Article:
Seven years have passed since devastation hit the Gulf Coast of the United States in the form of Hurricane Katrina. The desperation in the days that followed played out for most Americans on their television and computer screens, new images of helplessness confronting them every day. Cries for help came from residents whose homes had been destroyed and their lives devastated by personal tragedy. It was sad to watch, a feeling which drove those concerned to donate their time or money to the cause of helping the Gulf Coast rebuild.
However, even during the flooding and havoc Mother Nature wreaked on the region, skepticism emerged and anger and outrage -from viewers and victims alike - took hold leading the way for disappointing conversations about welfare, hand outs, and coastal residents not being able to help themselves. Charity took on a negative connotation, but why?
Hurricane Katrina versus Superstorm Sandy
Katrina did strike in the middle of the summer, the hottest time of the year for the Louisiana coast, when tempers can flare already without the stress of natural disaster. Evacuees from New Orleans were given shelter in the Superdome, but were forced to live in uninhabitable conditions. Maybe federal and state officials were to blame for being unprepared with enough generator fuel, food and water for the number of victims they needed to serve. At times, media coverage would blame the evacuees themselves for being impatient and greedy.
For life's necessities? Maybe it was an instance on the media's part of not knowing how to react until being put in the situation themselves. However, this message was communicated to people who needed something or someone to blame because their own shame for why they really felt this anger towards victims would not let them speak the truth.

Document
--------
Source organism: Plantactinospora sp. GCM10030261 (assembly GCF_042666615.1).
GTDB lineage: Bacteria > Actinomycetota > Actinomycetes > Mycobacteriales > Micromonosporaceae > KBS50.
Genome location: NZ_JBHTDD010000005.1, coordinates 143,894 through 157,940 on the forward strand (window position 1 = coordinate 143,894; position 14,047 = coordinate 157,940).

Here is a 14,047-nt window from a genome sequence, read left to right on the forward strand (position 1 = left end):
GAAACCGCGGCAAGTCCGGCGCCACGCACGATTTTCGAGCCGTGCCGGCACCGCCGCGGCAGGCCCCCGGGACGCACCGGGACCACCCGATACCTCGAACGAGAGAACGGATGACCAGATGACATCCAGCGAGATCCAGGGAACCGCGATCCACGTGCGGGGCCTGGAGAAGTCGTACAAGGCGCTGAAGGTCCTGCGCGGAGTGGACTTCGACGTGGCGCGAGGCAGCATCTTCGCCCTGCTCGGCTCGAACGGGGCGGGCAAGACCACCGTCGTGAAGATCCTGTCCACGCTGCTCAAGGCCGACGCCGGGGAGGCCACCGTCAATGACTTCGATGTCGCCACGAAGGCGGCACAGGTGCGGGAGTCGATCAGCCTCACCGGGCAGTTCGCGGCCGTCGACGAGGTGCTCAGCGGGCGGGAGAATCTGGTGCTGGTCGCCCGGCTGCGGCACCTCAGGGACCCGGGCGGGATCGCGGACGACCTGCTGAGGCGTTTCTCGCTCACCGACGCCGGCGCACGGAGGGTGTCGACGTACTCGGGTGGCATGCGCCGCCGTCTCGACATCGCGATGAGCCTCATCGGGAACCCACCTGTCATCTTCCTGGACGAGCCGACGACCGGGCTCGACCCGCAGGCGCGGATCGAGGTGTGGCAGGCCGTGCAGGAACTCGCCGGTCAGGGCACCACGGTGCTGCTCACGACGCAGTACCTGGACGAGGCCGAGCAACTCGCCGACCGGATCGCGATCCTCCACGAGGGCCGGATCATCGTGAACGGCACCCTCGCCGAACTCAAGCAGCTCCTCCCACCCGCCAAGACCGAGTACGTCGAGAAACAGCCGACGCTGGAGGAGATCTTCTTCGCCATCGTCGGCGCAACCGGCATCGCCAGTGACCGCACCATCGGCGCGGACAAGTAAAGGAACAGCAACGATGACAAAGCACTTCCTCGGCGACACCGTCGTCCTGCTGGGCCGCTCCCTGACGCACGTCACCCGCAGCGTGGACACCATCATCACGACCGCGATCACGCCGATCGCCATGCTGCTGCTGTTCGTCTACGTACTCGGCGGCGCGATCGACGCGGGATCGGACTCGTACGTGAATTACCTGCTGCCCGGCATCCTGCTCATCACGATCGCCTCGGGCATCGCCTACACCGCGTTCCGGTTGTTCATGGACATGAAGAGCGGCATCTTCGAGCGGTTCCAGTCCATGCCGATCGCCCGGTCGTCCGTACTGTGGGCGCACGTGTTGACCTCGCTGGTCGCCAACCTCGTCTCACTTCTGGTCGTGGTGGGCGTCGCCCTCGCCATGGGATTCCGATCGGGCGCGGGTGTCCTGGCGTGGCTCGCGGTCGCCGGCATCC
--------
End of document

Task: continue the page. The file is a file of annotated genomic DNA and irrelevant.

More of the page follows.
Confrontations with police increased, the same protective force that was deployed to aid those in need. Everyone remembers the shootings that took place on a bridge in New Orleans, which was supposed to take residents away from harm, but instead allowed cops to inflict more. Nevermind the racist history of the New Orleans Police Department because I'm not sure most Americans were aware of this backstory. Again, some audiences saw the violent actions of the police and believed they were justified.
Let's recall the public outcries at the time:
"Blame the federal administration."
"Blame Louisiana's governor."
"Blame the city of New Orleans' mayor."
He was too.
"Those people didn't leave when they were told to evacuate. They are to blame!"
Fast forward to Halloween 2012. Hurricane Sandy crept up the East Coast as the nation watched. Preparations were made and residents told to leave because, if predictions were correct, this storm had the potential to develop into a superstorm, a once-in-a-lifetime storm, the perfect storm that was sure to be disastrous. As landfall neared, waves splashed with increasing intensity against the sea walls and shores of New York and New Jersey and winds ticked up in velocity. How did the local public respond? Many stayed behind and could be seen in the background of national news reports frolicking along the raging water that was about to unleash its fury.
As is human nature in the face of natural disaster, desperation begins to surface in victims and spill over into anger and the call for help. For residents of the northeast, this was the case too. But where are the public outcries of impatience and greed this time around? Of welfare and charity? This time, charity is not declared, but instead it is decreed that it is the humane action to take, to help out victims any way possible.
What is the difference in the reaction during the aftermath of these two storms?
Maybe it is the product of better federal and state leadership, better organization of the relief effort. Maybe its strictly geographic. "Those Yankees are a resilient bunch. They know how to get things done."
Or maybe, as some claim, it's race.
The moral of the story
The point of this retelling is that whatever the difference, it is important to remember the past so that the same mistakes are not made in the future. No matter where in the country or the world natural disaster strikes, it is humane to help out without discrimination. After the memories of the effects of Hurricanes Katrina and Sandy are long gone from the minds of the casual observer, the personal tragedies will remain. Months and years of recovery are needed and it is important to keep that narrative alive after pictures fade.
The Gulf Coast is still feeling the aftermath of the BP Oil Spill, but who is still talking about that?